Discussion on Richard Brooks

Hi Pattrick,
Richard Brooks died in 1855 NOT 1885, his wife Augusta Brooks nee Weston remarried in 1863. (The Westons were pioneers of Dapto, Illawarra arriving on Larkins in 1817). As you already have his birthdate as 1812, if he died at 43 years of age he died circa 1855.
Website data [2nd paragraph]:
"Richard Brooks married Augusta Weston, and their eldest son, W. H. Brooks, who died a few years ago, was born at Gejizrick in 1838. Richard Brooks died at Illawarra in, 1885, at the age of 43, and was buried in the cemetery there."
From: "Syl.Aldred"   <saja-at-emailme-com-au>

I haven't changed the text above as that is how it is written in 'Back to Cooma'

From: "Syl.Aldred"
Sent: Monday, January 24, 2005 12:06 PM
Subject: Decision to cease on Richard Brooks parentage research
"Richard Brooks was said to be the son of Capt. Richard Brooks, however I've found no primary evidence to confirm this relationship. It's possible that Richard was a natural child, a close relative, or an adopted child given the times... almost certainly there appears to be some sort of relationship but specifics cannot be drawn from the data.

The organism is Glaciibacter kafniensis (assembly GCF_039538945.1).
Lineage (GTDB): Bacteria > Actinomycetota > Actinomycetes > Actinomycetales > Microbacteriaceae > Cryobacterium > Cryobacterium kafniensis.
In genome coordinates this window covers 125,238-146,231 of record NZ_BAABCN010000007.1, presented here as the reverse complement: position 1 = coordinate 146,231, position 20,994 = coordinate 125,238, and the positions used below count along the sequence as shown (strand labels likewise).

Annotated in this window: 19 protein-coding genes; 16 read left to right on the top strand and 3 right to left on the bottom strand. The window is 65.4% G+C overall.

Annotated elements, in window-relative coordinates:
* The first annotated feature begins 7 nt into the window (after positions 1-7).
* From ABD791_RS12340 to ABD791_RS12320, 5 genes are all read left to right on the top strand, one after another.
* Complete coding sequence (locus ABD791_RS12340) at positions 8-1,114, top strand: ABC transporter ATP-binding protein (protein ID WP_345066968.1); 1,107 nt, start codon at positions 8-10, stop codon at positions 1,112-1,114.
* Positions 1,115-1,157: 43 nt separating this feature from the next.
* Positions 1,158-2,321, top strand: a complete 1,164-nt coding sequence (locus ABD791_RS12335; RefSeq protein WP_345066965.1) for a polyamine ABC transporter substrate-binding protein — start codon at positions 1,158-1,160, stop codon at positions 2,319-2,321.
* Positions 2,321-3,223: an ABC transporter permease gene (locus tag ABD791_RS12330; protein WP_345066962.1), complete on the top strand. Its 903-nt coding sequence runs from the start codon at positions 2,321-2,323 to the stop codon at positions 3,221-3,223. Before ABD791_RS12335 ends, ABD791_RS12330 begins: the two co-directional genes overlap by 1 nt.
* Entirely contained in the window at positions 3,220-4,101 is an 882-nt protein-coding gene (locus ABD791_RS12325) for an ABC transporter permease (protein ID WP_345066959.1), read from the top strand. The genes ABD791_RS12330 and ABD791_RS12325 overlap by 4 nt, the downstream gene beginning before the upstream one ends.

Research on primary sources has found that Capt. Richard Brooks was married to Christiana Passmore with one son (Henry Brooks) and six daughters (Christiana Jane; Mary Honaria; Jane Maria; Charlotte Sophia; Honoria Rose & Maria). All these children were well known and are documented, Richard is not.
Possibly more will be known about Richard Brooks origins when his marriage licence application (to Augusta Weston) is located. At this stage there is the possibility that Richard is the child of a Richard Brooks & Ann Jamison but there appears to be no proof that this Richard Brooks is the same person as Capt. Richard Brooks who was married to Christiana Passmore. Also the data does not support him being the child of convict Richard Brooks as this Richard arrived on Baring in 1815 & Richard is 'supposedly' born in the colony circa 1812/3. Muster